JOHN CAGE: “Works for Two Keyboards 2” = Music for Two; Three Dances for prepared pianos – Pestova/Meyer Piano Duo – Naxos JOHN CAGE: “Works for Two Keyboards 3” = Winter Music; Two; Experiences No. 1 – Pestova/Meyer Piano Duo – Naxos

by | Aug 10, 2014 | Classical CD Reviews

JOHN CAGE: “Works for Two Keyboards 2” = Music for Two; Three Dances for prepared pianos – Pestova/Meyer Piano Duo – Naxos 8.559727 (4/29/14) 52:27 ***:

 JOHN CAGE: “Works for Two Keyboards 3” = Winter Music; Two; Experiences No. 1 – Pestova/Meyer Piano Duo – Naxos 8.559728 (7/08/14) 58:02 ***:

Nearly all of John Cage’s music, including his works for piano, “prepared” or otherwise, has always been a set of niche curiosities. In fact, virtually all of Cage’s music remains controversial and is still seen as the product of a highly creative and iconoclastic personality writing during some of the country’s most turbulent times. However, his many, many piano works do also remain as some of Cage’s most “accessible” and easy-to- listen-to scores.

The very talented and knowledgeable Xenia Pestova and Pascal Meyer have now completed three volumes of these important works. I am highly familiar with most of this music and have reviewed their “Volume 1” for a different venue. These two volumes are very well done and provide a welcome addition for those who find the work of John Cage to be at least fascinating (as do I) or at least maddeningly unique.

In the second volume, The Music for Two is the more abstract and static of the two works present. It moves very slowly and in hard to anticipate fashion. There are plenty of moments of silence – which, for Cage, was a valid and necessary compositional tool – and the chords are at times punctuated utterances and at other times are drawn out through pedals and through bowed interior. The piece is structured aurally vertically but one has to really study Cage to see the horizontal implication. It is a very zen-like sparse-sounding work but one that you may find quite intriguing. Cage’s Three Dances for prepared pianos is a whole different matter. There is ample forward momentum here and, thanks to Cage’s very precise instructions for the prepared interior – which include what types of materials and hardware and even what node on what string to place the objects – the sound is like a Gamelan ensemble. I have always thought these works are among Cage’s most interesting and most thought provoking.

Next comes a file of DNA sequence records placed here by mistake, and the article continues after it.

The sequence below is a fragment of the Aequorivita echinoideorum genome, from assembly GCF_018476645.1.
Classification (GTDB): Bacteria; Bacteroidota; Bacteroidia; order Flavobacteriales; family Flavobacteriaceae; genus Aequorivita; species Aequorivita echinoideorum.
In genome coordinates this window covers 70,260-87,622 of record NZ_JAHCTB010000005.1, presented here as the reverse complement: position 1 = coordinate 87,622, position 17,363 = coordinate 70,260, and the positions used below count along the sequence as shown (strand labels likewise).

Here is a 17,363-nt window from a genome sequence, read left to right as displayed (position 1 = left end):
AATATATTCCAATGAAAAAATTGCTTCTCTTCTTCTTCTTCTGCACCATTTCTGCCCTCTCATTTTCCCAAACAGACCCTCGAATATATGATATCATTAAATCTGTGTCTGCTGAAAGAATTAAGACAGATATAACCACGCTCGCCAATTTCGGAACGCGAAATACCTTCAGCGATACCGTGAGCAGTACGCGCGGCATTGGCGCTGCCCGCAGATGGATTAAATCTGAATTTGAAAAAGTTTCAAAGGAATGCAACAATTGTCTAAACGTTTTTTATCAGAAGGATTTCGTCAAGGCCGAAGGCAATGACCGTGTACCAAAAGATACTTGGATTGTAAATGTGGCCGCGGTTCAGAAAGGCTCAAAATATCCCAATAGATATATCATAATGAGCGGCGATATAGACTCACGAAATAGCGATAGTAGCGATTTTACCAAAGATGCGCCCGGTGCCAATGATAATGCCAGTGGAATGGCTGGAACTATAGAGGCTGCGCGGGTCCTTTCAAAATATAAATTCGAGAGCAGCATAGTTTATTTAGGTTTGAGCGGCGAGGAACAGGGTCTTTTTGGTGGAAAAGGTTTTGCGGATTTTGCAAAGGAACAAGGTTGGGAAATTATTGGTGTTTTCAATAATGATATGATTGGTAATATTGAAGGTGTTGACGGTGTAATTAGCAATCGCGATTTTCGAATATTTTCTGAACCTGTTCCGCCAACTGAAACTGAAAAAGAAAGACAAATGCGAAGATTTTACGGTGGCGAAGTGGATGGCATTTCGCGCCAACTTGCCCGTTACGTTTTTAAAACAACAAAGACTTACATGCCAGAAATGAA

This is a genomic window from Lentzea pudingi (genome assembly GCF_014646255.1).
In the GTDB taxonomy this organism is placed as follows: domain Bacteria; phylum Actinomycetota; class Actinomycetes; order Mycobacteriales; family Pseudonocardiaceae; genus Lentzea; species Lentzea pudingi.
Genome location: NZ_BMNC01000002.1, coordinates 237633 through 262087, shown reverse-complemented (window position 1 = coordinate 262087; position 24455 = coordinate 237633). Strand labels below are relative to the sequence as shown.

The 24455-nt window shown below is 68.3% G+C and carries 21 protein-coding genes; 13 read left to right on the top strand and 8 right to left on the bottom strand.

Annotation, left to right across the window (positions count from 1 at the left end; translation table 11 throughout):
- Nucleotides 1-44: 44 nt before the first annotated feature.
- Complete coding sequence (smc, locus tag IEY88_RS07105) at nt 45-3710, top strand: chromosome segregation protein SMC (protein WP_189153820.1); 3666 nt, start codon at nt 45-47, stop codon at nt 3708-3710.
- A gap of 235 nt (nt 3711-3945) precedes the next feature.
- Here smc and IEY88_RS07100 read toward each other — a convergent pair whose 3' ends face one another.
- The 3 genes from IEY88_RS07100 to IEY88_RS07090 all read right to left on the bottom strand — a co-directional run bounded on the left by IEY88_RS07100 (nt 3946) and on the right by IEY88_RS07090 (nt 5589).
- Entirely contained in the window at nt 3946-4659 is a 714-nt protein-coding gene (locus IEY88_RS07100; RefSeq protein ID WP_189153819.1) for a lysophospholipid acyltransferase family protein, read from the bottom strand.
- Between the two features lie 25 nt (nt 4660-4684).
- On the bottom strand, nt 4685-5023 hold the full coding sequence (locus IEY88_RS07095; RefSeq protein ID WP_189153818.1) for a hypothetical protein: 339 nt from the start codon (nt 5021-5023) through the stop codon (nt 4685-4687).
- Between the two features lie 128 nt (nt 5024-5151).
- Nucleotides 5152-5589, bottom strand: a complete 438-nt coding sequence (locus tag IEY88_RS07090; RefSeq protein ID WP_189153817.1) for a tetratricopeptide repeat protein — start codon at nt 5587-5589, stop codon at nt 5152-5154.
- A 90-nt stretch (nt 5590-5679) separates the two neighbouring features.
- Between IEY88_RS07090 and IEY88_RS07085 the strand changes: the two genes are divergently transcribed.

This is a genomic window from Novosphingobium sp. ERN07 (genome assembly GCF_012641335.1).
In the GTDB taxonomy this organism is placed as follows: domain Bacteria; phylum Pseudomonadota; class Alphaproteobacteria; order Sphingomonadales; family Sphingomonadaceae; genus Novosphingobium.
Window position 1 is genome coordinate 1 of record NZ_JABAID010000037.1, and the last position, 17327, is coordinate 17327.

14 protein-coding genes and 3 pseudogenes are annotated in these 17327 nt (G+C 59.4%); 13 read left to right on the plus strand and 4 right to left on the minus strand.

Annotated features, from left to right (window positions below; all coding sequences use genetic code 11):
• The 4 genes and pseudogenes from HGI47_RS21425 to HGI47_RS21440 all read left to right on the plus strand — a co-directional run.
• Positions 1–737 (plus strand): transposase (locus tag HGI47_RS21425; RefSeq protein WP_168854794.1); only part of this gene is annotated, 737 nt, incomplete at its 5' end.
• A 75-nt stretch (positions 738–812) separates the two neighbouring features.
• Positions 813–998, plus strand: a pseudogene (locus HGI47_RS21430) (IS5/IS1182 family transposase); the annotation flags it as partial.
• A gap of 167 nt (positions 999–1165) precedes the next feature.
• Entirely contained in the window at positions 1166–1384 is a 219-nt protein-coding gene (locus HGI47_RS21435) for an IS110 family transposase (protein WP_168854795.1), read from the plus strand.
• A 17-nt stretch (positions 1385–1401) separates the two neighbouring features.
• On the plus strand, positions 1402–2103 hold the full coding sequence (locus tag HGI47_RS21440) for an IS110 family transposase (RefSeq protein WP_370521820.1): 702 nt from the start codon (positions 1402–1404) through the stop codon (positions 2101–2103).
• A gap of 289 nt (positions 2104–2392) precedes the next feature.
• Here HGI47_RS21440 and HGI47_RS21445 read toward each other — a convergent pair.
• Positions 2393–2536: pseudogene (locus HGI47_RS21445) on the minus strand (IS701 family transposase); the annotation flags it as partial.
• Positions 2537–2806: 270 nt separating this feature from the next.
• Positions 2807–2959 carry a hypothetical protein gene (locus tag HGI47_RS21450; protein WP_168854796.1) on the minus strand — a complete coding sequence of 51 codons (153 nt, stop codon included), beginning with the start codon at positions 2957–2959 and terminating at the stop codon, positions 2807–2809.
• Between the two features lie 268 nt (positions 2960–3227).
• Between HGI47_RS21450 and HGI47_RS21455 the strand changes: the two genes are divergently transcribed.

The third volume features what most would consider three of his most aleotoric (driven by chance elements) scores. I have the score to his Winter Music and even played it many years ago. It is literally a series of randomly constructed chords (via one of Cage’s favorite random selection methods; the I Ching) arranged spatially on the page with only hints as to when to move to the next; how to attack the chords, (et cetera, et cetera.) Many of the resultant harmonies and progressions in Winter Music are surprisingly rich and even pleasant. I was not familiar with Cage’s Two (written more than thirty years after Winter Music and one of the last things Cage wrote) but I had similar thoughts. It is a long (in this performance, forty-three minutes), slow, soft work that rarely gets louder than piano and has plenty of “spaces” between utterances. Many would probably find this work, in particular (of all in the whole series) the most difficult to endure.

Lastly, Experiences No.1, from 1945, is a very short work originally conceived as a dance work for Cage’s life-long partner and collaborator Merce Cunningham. It is under three minutes, quite lovely and has a measurable, ballet-like forward motion with a definably tonal structure that make it rather pretty, actually.

Whether John Cage (who I had the pleasure of corresponding with a bit many years ago) [I also took a workshop with him…Ed.]  will be remembered in the history of Western art as a composer or as a theorist/philosopher or neither is quite a separate discussion. I think this particular disc will definitely appeal to those already aware of his music; these pieces in particular may appeal to a wider collective – in particular the charming and propulsive Three Dances. Pestova and Meyer are strong players with a clear affinity for modern music. This is not a “piano collection” so much as it is a John Cage collection. I would welcome the chance to hear more from them in other repertoire!

—Daniel Coombs

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